- A recent study suggests that while more than 80% of community college students want to transfer to a four-year institution, just 14% actually go on to earn a bachelor's degree within six years.
- A common obstacle is that community college students are frequently advised to take courses which do not transfer to four-year schools to meet degree requirements.
- The lack of transferrable credits often force transfer students to take additional courses at the four-year institution, resulting in increased debt and stress.
Articulation agreements are the ideal way to limit transfer interference between community colleges and four-year institutions. But if incorrect advice being given by academic counselors is at the core of the problem, there must be a renewed focus for staff to recognize standards set by the four-year colleges and universities.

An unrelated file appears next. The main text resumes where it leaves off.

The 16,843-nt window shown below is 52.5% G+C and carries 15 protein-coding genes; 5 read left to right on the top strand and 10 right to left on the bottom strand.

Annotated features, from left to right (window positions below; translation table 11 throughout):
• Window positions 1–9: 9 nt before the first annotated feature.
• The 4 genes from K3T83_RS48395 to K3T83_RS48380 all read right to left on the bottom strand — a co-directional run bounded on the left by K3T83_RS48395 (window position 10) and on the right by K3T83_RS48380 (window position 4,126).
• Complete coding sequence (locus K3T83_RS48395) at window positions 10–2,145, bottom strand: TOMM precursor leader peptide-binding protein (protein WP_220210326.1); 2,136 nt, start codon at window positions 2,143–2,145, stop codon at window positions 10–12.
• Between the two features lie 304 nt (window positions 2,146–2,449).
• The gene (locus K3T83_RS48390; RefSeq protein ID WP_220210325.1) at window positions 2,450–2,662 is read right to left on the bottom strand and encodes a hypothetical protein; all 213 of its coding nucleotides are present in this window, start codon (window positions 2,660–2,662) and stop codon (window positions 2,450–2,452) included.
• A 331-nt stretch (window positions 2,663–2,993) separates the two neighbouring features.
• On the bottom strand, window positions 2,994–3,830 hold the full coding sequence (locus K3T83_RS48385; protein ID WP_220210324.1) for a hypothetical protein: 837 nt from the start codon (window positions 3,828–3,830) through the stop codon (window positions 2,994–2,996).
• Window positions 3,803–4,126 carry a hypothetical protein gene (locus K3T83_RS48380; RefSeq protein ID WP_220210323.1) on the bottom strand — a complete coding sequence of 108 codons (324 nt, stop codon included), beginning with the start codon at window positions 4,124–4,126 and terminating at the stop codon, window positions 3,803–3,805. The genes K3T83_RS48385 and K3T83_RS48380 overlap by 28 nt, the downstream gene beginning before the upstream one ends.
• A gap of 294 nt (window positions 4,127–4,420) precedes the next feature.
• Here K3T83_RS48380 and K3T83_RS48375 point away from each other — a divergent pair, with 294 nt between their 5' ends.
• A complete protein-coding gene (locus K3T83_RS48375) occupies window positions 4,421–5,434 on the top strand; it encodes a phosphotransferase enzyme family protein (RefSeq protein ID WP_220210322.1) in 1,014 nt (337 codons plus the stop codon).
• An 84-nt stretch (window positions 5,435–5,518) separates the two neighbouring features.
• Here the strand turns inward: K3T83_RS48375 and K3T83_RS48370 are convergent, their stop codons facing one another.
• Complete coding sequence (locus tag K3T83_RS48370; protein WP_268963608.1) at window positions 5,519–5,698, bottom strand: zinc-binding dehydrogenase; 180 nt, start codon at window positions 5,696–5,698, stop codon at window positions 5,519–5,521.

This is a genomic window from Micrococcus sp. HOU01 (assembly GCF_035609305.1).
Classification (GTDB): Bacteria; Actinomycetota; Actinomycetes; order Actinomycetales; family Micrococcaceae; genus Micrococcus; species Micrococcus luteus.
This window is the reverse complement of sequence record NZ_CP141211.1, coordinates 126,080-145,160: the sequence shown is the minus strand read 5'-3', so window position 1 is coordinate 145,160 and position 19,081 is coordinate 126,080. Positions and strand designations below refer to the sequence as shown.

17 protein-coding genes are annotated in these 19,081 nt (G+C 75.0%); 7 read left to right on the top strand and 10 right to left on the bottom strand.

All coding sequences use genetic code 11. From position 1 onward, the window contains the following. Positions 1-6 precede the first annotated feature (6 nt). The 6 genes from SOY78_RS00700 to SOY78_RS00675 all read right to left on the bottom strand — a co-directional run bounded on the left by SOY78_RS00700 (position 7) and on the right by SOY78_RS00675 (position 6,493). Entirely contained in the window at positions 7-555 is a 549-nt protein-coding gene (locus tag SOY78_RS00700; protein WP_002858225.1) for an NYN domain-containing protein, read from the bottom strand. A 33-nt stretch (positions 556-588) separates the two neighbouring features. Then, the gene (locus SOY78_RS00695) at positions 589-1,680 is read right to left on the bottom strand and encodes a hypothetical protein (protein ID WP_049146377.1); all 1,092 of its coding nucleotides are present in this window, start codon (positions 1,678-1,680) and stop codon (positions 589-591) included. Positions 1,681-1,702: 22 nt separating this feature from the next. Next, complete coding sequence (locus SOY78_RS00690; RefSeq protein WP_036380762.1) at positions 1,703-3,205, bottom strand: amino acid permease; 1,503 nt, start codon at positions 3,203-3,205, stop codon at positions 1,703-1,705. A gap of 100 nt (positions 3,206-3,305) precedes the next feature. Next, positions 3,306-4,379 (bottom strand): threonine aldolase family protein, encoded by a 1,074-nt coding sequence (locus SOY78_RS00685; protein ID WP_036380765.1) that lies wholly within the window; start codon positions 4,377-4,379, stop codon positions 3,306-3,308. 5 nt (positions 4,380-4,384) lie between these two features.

Schools at both levels should begin to specialize in offering plain language guidelines on which majors and programs have agreements between them. If certain majors, like natural and computer science, mass communication and social sciences, are the only programs with symmetrical core curricula, then partnering schools should emphasize to students that programs outside of these may not offer easy transition between a two and four-year experience.
Affordability on both ends of the two-to-four-year ascension are key; taking unnecessary classes on the front end, only to make up for them with additional classes on the back end, makes for a costly and frustrating academic experience that frequently leads to dropping out.